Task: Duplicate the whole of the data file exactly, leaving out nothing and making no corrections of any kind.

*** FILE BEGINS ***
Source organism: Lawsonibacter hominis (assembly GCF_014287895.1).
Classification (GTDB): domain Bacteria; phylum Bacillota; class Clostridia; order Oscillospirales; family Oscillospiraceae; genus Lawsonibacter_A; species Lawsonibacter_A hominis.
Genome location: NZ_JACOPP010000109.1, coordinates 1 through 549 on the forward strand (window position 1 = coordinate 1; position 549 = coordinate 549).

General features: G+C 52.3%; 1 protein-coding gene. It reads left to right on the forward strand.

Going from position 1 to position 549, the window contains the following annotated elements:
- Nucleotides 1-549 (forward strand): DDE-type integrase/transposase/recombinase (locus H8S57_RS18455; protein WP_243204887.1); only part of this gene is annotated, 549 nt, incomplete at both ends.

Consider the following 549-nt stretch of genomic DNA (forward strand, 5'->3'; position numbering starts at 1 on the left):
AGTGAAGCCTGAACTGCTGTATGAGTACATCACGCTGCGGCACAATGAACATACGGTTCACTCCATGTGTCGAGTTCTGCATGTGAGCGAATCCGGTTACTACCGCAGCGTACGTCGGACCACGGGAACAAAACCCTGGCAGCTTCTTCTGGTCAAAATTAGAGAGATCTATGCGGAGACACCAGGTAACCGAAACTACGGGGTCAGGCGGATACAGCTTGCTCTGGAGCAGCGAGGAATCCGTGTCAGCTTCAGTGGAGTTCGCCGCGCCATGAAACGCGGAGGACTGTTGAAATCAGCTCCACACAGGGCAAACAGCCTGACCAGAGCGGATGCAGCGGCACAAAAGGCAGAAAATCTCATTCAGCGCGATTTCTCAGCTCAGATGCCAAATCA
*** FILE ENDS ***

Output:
Source organism: Lawsonibacter hominis (assembly GCF_014287895.1).
Classification (GTDB): domain Bacteria; phylum Bacillota; class Clostridia; order Oscillospirales; family Oscillospiraceae; genus Lawsonibacter_A; species Lawsonibacter_A hominis.
Genome location: NZ_JACOPP010000109.1, coordinates 1 through 549 on the forward strand (window position 1 = coordinate 1; position 549 = coordinate 549).

General features: G+C 52.3%; 1 protein-coding gene. It reads left to right on the forward strand.

Going from position 1 to position 549, the window contains the following annotated elements:
- Nucleotides 1-549 (forward strand): DDE-type integrase/transposase/recombinase (locus H8S57_RS18455; protein WP_243204887.1); only part of this gene is annotated, 549 nt, incomplete at both ends.

Consider the following 549-nt stretch of genomic DNA (forward strand, 5'->3'; position numbering starts at 1 on the left):
AGTGAAGCCTGAACTGCTGTATGAGTACATCACGCTGCGGCACAATGAACATACGGTTCACTCCATGTGTCGAGTTCTGCATGTGAGCGAATCCGGTTACTACCGCAGCGTACGTCGGACCACGGGAACAAAACCCTGGCAGCTTCTTCTGGTCAAAATTAGAGAGATCTATGCGGAGACACCAGGTAACCGAAACTACGGGGTCAGGCGGATACAGCTTGCTCTGGAGCAGCGAGGAATCCGTGTCAGCTTCAGTGGAGTTCGCCGCGCCATGAAACGCGGAGGACTGTTGAAATCAGCTCCACACAGGGCAAACAGCCTGACCAGAGCGGATGCAGCGGCACAAAAGGCAGAAAATCTCATTCAGCGCGATTTCTCAGCTCAGATGCCAAATCA